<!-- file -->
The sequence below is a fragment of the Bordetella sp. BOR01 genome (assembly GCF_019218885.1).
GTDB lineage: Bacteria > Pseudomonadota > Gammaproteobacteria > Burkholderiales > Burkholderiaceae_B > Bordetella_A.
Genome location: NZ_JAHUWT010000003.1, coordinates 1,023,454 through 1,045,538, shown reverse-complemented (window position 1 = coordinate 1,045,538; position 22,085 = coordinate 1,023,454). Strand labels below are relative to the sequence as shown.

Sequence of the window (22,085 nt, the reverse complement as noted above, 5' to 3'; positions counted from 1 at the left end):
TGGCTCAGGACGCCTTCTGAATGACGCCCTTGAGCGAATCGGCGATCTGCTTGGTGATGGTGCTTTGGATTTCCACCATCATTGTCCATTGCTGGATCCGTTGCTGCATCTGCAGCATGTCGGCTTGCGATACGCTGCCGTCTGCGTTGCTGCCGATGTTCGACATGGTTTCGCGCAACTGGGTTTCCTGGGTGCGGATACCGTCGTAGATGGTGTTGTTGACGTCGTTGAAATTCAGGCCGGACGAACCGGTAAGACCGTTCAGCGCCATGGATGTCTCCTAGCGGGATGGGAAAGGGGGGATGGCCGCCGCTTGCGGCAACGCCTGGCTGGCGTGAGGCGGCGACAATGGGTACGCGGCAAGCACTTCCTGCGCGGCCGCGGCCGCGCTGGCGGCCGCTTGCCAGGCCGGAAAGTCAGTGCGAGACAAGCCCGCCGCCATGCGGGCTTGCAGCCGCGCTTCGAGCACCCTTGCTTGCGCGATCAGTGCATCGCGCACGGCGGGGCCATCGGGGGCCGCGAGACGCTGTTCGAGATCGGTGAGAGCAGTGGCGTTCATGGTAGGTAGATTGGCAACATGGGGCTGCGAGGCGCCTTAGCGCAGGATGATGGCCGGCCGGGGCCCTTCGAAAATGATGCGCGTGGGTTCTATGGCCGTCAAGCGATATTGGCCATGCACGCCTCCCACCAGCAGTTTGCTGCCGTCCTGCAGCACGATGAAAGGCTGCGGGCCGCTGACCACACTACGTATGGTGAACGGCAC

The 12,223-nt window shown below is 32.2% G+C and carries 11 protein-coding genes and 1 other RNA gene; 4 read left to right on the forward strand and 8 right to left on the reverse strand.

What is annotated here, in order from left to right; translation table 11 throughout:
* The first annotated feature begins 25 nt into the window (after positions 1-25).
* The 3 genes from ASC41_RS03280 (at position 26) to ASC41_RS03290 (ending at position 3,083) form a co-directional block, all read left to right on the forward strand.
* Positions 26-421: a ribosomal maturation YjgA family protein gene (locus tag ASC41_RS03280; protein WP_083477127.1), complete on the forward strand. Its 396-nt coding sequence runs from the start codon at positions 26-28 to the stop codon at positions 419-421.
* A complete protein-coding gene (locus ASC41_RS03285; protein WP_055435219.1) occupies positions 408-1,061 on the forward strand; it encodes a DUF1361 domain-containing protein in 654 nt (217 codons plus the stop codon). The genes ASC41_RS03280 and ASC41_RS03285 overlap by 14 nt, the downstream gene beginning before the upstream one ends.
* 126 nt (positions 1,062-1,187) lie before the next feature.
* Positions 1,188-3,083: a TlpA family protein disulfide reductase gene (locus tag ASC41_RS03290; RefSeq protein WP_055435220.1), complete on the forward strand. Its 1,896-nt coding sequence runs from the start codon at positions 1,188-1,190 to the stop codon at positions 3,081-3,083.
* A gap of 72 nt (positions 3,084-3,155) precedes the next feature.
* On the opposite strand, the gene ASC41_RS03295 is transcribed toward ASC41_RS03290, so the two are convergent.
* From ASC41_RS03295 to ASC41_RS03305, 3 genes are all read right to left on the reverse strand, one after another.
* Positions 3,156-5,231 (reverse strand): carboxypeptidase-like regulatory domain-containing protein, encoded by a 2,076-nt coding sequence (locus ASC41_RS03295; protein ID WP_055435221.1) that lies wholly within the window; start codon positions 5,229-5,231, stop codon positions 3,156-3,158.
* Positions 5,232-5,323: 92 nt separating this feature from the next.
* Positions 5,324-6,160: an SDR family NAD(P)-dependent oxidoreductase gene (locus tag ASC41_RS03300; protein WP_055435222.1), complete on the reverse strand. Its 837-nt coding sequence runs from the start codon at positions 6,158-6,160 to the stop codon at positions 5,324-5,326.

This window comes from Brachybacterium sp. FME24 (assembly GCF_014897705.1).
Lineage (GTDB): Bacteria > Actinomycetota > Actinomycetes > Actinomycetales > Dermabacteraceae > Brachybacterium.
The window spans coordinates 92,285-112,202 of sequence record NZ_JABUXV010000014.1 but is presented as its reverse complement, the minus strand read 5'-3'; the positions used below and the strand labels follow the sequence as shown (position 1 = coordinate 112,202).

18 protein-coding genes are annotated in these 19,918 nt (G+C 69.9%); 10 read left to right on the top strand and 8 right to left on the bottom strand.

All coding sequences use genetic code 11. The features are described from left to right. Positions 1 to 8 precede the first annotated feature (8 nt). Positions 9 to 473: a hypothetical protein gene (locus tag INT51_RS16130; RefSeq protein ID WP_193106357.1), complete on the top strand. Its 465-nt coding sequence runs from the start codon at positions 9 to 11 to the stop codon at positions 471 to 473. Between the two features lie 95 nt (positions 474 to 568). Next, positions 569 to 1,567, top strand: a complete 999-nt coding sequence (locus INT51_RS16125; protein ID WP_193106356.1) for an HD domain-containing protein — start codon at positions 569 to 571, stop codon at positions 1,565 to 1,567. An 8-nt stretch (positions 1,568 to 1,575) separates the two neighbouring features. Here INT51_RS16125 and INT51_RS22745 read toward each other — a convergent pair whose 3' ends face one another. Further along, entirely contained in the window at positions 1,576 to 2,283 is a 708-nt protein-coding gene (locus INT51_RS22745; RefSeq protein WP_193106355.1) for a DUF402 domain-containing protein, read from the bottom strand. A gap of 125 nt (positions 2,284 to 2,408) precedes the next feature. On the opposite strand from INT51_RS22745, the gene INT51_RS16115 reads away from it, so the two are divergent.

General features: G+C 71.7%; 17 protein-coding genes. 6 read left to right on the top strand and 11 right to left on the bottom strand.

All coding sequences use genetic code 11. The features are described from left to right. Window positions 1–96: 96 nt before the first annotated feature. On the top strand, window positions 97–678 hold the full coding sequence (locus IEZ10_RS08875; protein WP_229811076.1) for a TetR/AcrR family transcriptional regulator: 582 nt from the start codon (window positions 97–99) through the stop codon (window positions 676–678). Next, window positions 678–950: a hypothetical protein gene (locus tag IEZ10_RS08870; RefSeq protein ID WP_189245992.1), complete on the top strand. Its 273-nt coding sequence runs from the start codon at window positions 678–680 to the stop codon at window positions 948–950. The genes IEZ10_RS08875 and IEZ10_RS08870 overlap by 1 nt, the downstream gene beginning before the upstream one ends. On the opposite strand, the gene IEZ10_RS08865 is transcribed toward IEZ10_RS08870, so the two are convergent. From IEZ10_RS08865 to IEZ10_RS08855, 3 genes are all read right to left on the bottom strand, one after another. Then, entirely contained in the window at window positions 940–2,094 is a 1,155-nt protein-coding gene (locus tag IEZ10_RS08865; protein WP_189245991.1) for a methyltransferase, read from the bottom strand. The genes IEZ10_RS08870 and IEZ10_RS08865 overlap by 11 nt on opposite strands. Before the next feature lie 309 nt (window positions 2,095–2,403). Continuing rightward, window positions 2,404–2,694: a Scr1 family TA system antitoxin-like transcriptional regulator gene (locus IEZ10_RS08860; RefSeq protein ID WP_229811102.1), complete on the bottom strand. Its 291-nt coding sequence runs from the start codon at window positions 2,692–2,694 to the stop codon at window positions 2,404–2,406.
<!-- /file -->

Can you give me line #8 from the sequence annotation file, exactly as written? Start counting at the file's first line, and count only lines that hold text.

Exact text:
* The first annotated feature begins 25 nt into the window (after positions 1-25).